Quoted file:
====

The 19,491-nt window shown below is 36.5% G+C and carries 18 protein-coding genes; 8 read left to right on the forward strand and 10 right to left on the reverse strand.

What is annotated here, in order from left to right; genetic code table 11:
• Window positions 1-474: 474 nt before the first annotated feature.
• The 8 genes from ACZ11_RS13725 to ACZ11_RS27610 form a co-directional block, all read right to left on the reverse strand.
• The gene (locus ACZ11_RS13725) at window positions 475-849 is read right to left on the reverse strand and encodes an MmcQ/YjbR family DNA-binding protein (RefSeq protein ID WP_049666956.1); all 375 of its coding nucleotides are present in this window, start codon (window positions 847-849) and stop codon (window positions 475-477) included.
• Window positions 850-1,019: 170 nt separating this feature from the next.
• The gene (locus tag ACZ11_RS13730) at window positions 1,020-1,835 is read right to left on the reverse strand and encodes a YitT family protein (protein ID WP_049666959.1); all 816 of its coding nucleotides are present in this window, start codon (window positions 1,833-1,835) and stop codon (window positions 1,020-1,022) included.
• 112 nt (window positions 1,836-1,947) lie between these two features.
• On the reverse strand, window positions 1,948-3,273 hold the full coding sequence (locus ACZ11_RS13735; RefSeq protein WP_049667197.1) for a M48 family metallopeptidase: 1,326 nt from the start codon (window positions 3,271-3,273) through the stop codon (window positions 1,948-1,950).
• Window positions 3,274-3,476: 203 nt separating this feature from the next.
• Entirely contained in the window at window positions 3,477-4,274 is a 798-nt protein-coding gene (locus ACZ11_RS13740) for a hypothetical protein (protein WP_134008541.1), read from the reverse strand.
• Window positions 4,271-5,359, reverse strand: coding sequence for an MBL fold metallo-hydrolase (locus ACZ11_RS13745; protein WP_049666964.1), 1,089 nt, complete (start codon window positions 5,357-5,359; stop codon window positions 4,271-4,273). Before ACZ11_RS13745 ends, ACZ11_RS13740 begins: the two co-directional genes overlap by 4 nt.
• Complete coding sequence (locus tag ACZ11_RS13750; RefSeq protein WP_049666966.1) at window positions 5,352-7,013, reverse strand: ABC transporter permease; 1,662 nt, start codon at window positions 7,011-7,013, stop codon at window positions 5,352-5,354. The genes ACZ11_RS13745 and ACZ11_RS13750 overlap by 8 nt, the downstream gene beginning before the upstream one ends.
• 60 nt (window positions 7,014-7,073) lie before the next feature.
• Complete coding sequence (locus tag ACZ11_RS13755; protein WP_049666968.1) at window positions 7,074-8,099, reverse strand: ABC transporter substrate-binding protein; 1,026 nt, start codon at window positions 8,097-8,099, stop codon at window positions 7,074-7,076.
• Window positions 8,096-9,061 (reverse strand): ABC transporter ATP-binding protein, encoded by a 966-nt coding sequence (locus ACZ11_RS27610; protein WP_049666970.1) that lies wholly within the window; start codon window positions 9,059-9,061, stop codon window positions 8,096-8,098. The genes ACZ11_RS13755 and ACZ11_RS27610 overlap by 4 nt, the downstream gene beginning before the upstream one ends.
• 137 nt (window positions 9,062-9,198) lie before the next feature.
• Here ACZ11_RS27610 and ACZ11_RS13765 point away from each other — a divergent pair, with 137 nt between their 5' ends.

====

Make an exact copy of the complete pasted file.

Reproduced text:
The 19,491-nt window shown below is 36.5% G+C and carries 18 protein-coding genes; 8 read left to right on the forward strand and 10 right to left on the reverse strand.

What is annotated here, in order from left to right; genetic code table 11:
• Window positions 1-474: 474 nt before the first annotated feature.
• The 8 genes from ACZ11_RS13725 to ACZ11_RS27610 form a co-directional block, all read right to left on the reverse strand.
• The gene (locus ACZ11_RS13725) at window positions 475-849 is read right to left on the reverse strand and encodes an MmcQ/YjbR family DNA-binding protein (RefSeq protein ID WP_049666956.1); all 375 of its coding nucleotides are present in this window, start codon (window positions 847-849) and stop codon (window positions 475-477) included.
• Window positions 850-1,019: 170 nt separating this feature from the next.
• The gene (locus tag ACZ11_RS13730) at window positions 1,020-1,835 is read right to left on the reverse strand and encodes a YitT family protein (protein ID WP_049666959.1); all 816 of its coding nucleotides are present in this window, start codon (window positions 1,833-1,835) and stop codon (window positions 1,020-1,022) included.
• 112 nt (window positions 1,836-1,947) lie between these two features.
• On the reverse strand, window positions 1,948-3,273 hold the full coding sequence (locus ACZ11_RS13735; RefSeq protein WP_049667197.1) for a M48 family metallopeptidase: 1,326 nt from the start codon (window positions 3,271-3,273) through the stop codon (window positions 1,948-1,950).
• Window positions 3,274-3,476: 203 nt separating this feature from the next.
• Entirely contained in the window at window positions 3,477-4,274 is a 798-nt protein-coding gene (locus ACZ11_RS13740) for a hypothetical protein (protein WP_134008541.1), read from the reverse strand.
• Window positions 4,271-5,359, reverse strand: coding sequence for an MBL fold metallo-hydrolase (locus ACZ11_RS13745; protein WP_049666964.1), 1,089 nt, complete (start codon window positions 5,357-5,359; stop codon window positions 4,271-4,273). Before ACZ11_RS13745 ends, ACZ11_RS13740 begins: the two co-directional genes overlap by 4 nt.
• Complete coding sequence (locus tag ACZ11_RS13750; RefSeq protein WP_049666966.1) at window positions 5,352-7,013, reverse strand: ABC transporter permease; 1,662 nt, start codon at window positions 7,011-7,013, stop codon at window positions 5,352-5,354. The genes ACZ11_RS13745 and ACZ11_RS13750 overlap by 8 nt, the downstream gene beginning before the upstream one ends.
• 60 nt (window positions 7,014-7,073) lie before the next feature.
• Complete coding sequence (locus tag ACZ11_RS13755; protein WP_049666968.1) at window positions 7,074-8,099, reverse strand: ABC transporter substrate-binding protein; 1,026 nt, start codon at window positions 8,097-8,099, stop codon at window positions 7,074-7,076.
• Window positions 8,096-9,061 (reverse strand): ABC transporter ATP-binding protein, encoded by a 966-nt coding sequence (locus ACZ11_RS27610; protein WP_049666970.1) that lies wholly within the window; start codon window positions 9,059-9,061, stop codon window positions 8,096-8,098. The genes ACZ11_RS13755 and ACZ11_RS27610 overlap by 4 nt, the downstream gene beginning before the upstream one ends.
• 137 nt (window positions 9,062-9,198) lie before the next feature.
• Here ACZ11_RS27610 and ACZ11_RS13765 point away from each other — a divergent pair, with 137 nt between their 5' ends.